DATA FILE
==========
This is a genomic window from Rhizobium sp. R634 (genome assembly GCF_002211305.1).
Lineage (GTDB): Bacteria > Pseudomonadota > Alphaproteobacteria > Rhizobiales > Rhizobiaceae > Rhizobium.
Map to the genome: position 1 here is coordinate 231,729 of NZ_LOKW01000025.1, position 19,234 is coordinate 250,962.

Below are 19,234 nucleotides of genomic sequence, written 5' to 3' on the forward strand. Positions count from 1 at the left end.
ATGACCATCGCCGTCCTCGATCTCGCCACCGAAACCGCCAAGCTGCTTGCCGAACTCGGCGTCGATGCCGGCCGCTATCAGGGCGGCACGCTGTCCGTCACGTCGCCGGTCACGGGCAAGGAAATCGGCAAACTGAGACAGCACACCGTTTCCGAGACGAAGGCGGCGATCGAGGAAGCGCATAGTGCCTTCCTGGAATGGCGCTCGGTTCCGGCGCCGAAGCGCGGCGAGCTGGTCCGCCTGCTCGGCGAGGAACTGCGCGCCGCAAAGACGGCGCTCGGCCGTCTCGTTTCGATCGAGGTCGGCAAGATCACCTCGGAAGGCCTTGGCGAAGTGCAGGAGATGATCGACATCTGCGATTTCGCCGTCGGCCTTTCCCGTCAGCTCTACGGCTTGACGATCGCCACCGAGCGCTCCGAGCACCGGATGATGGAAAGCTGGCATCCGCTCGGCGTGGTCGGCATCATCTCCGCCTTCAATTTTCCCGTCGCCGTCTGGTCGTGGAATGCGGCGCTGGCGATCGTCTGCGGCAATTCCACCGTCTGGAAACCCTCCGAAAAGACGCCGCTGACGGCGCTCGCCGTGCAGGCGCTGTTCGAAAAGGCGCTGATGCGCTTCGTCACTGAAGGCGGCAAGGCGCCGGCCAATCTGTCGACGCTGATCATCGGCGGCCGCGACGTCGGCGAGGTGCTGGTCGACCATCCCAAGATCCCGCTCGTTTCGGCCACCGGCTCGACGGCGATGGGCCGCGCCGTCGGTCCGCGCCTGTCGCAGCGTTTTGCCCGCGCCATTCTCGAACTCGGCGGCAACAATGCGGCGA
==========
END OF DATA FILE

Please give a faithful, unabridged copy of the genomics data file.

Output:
This is a genomic window from Rhizobium sp. R634 (genome assembly GCF_002211305.1).
Lineage (GTDB): Bacteria > Pseudomonadota > Alphaproteobacteria > Rhizobiales > Rhizobiaceae > Rhizobium.
Map to the genome: position 1 here is coordinate 231,729 of NZ_LOKW01000025.1, position 19,234 is coordinate 250,962.

Below are 19,234 nucleotides of genomic sequence, written 5' to 3' on the forward strand. Positions count from 1 at the left end.
ATGACCATCGCCGTCCTCGATCTCGCCACCGAAACCGCCAAGCTGCTTGCCGAACTCGGCGTCGATGCCGGCCGCTATCAGGGCGGCACGCTGTCCGTCACGTCGCCGGTCACGGGCAAGGAAATCGGCAAACTGAGACAGCACACCGTTTCCGAGACGAAGGCGGCGATCGAGGAAGCGCATAGTGCCTTCCTGGAATGGCGCTCGGTTCCGGCGCCGAAGCGCGGCGAGCTGGTCCGCCTGCTCGGCGAGGAACTGCGCGCCGCAAAGACGGCGCTCGGCCGTCTCGTTTCGATCGAGGTCGGCAAGATCACCTCGGAAGGCCTTGGCGAAGTGCAGGAGATGATCGACATCTGCGATTTCGCCGTCGGCCTTTCCCGTCAGCTCTACGGCTTGACGATCGCCACCGAGCGCTCCGAGCACCGGATGATGGAAAGCTGGCATCCGCTCGGCGTGGTCGGCATCATCTCCGCCTTCAATTTTCCCGTCGCCGTCTGGTCGTGGAATGCGGCGCTGGCGATCGTCTGCGGCAATTCCACCGTCTGGAAACCCTCCGAAAAGACGCCGCTGACGGCGCTCGCCGTGCAGGCGCTGTTCGAAAAGGCGCTGATGCGCTTCGTCACTGAAGGCGGCAAGGCGCCGGCCAATCTGTCGACGCTGATCATCGGCGGCCGCGACGTCGGCGAGGTGCTGGTCGACCATCCCAAGATCCCGCTCGTTTCGGCCACCGGCTCGACGGCGATGGGCCGCGCCGTCGGTCCGCGCCTGTCGCAGCGTTTTGCCCGCGCCATTCTCGAACTCGGCGGCAACAATGCGGCGA